State of Mind

Amandeep Sandhu's new book addresses a turbulent chapter in Punjab's history.

The demons, he says, have been put to rest and sleep has come calling again. Amandeep Sandhu admits he is at peace with issues that have haunted him for years, and is now willing to walk past the hurt. "Roll of Honour is about the dark days of terrorism in Punjab in the '80s, is redemptive. The journey in words has been through many layers," says the author, talking about his new novel at the recent Festival of Letters, which was held at Panjab University.

Like Sandhu's previous novel Sepia Leaves, which dealt with his mother's mental illness and its impact on the family, Roll of Honour is also semi-autobiographical, set against the backdrop of militancy in Punjab. "Schizophrenia and living with it and its impact on the family was the complex issue that Sepia Leaves dealt with. The incidence of mental illness is high in India but we don't talk about it. I wanted to break the silence. In Roll of Honour, it's the issue of violence that I talk about," says Sandhu, a former journalist.

The book, which released late last year, is set in Jasabad, a fictional town in Punjab. Sandhu was 12 when militancy gripped the state. The author recalls how — directly and indirectly — violence and fear gripped everyone in the state, and says that no novel talks about the '80s, though there has been ample reportage and essays on the issue. Spending days in lock-up for wearing a turban, facing police atrocities and ransom threats by terrorists — Sandhu says he grappled with the trauma for years, until he decided to write about it. "I wanted to get my sleep back and get past the hurt, and the novel was the only place to conquer it," he says.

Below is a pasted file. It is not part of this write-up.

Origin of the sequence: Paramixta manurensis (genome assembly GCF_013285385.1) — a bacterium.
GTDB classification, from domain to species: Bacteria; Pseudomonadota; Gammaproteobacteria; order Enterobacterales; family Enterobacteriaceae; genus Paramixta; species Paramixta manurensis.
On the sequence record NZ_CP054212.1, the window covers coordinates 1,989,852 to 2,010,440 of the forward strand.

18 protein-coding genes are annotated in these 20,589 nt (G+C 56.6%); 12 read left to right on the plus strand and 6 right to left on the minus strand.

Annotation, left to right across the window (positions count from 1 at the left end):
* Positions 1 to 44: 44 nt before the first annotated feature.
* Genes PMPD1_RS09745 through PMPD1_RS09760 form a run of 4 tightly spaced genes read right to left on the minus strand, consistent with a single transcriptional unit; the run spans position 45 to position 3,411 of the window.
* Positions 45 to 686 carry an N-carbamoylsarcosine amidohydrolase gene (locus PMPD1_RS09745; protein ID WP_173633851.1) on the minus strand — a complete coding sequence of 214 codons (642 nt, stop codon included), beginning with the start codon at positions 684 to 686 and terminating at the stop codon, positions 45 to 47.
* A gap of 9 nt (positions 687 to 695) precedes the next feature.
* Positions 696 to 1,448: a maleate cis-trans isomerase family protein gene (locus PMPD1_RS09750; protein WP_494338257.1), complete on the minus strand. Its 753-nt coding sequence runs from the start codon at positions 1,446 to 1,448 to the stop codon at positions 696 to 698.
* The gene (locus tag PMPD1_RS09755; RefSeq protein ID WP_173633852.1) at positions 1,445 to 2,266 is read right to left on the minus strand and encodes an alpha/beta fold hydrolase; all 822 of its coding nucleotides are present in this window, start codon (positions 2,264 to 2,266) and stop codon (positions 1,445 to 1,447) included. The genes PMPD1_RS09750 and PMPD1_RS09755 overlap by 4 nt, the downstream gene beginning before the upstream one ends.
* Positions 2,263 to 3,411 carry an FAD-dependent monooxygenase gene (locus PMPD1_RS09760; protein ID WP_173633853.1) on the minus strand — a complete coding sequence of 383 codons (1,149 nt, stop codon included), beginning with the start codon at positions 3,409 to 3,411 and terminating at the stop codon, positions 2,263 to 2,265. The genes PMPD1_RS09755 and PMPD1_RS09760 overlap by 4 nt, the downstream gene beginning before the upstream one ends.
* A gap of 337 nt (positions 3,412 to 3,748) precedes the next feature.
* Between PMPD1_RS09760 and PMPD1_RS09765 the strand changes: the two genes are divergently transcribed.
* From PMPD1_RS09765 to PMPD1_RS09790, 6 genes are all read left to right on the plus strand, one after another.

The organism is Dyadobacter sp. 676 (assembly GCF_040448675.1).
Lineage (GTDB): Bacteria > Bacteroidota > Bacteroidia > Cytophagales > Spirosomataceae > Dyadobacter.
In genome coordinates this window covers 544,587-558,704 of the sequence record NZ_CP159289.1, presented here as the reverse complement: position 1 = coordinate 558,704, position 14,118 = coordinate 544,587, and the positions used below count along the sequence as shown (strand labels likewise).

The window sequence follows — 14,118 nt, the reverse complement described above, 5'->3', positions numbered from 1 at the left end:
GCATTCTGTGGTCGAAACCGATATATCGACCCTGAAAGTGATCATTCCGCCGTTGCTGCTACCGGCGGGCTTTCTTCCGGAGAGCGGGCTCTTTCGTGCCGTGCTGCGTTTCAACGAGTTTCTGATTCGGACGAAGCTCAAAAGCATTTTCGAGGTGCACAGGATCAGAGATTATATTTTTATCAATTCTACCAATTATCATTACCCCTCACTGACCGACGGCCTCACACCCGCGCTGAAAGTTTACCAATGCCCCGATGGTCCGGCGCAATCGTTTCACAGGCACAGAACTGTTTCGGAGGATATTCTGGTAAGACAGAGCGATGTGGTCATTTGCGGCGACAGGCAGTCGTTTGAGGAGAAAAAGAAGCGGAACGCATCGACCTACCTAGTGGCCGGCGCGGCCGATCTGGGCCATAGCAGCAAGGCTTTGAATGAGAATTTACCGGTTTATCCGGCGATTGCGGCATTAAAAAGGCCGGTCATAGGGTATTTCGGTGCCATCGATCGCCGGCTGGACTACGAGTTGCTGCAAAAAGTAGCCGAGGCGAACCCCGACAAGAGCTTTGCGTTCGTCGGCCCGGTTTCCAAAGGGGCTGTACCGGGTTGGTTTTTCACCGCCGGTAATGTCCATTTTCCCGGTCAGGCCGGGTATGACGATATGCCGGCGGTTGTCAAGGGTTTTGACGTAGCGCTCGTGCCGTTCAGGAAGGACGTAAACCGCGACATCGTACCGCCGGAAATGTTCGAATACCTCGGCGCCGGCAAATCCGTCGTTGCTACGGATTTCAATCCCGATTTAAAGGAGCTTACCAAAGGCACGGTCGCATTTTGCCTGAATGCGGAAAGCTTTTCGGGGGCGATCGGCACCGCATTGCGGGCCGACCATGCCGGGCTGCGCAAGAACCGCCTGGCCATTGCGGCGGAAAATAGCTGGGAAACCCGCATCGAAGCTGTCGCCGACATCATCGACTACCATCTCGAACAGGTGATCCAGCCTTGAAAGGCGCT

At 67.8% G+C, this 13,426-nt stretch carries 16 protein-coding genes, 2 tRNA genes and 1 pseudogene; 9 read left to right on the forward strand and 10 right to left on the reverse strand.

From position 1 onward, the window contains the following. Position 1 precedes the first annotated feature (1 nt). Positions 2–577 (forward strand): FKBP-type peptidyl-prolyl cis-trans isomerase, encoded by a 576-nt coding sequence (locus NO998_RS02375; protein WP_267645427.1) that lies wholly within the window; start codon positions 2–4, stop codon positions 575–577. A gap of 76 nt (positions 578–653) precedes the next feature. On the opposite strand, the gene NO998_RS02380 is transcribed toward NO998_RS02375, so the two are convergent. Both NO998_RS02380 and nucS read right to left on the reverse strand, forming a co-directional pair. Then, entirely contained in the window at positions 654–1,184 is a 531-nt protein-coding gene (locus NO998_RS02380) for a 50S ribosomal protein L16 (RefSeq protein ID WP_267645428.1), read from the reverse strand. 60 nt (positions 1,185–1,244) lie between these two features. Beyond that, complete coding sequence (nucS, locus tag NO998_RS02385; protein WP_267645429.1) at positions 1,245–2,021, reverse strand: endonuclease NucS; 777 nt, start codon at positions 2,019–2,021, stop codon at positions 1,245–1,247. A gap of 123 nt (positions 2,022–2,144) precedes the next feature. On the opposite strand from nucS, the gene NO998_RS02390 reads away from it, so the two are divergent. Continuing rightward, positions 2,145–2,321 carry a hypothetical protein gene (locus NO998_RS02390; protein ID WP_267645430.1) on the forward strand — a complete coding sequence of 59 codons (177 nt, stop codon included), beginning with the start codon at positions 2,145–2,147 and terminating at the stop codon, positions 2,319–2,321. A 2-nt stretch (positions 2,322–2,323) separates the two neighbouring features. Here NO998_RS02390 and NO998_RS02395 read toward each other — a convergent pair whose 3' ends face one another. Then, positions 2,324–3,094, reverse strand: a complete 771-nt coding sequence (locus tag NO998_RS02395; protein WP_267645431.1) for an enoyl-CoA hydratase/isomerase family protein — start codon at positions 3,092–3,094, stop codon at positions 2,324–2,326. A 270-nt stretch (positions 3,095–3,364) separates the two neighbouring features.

The novel, explains Sandhu, questions what has collapsed and what causes eruptions such as the Punjab militancy, Bhopal Gas Tragedy, Babri Masjid and even Godhra riots. "Why does violence start, how does it enter male adolescence, and is it more a north Indian psyche? There is a silence about this and that amazes me. The question is: how can we end this and not get stuck," says Sandhu. He now wants to translate Roll of Honour from English to Punjabi so that it can reach a wider audience.

Please read our terms of use before posting comments
TERMS OF USE: The views expressed in comments published on are those of the comment writer's alone. They do not represent the views or opinions of The Indian Express Group or its staff. Comments are automatically posted live; however, reserves the right to take it down at any time. We also reserve the right not to publish comments that are abusive, obscene, inflammatory, derogatory or defamatory.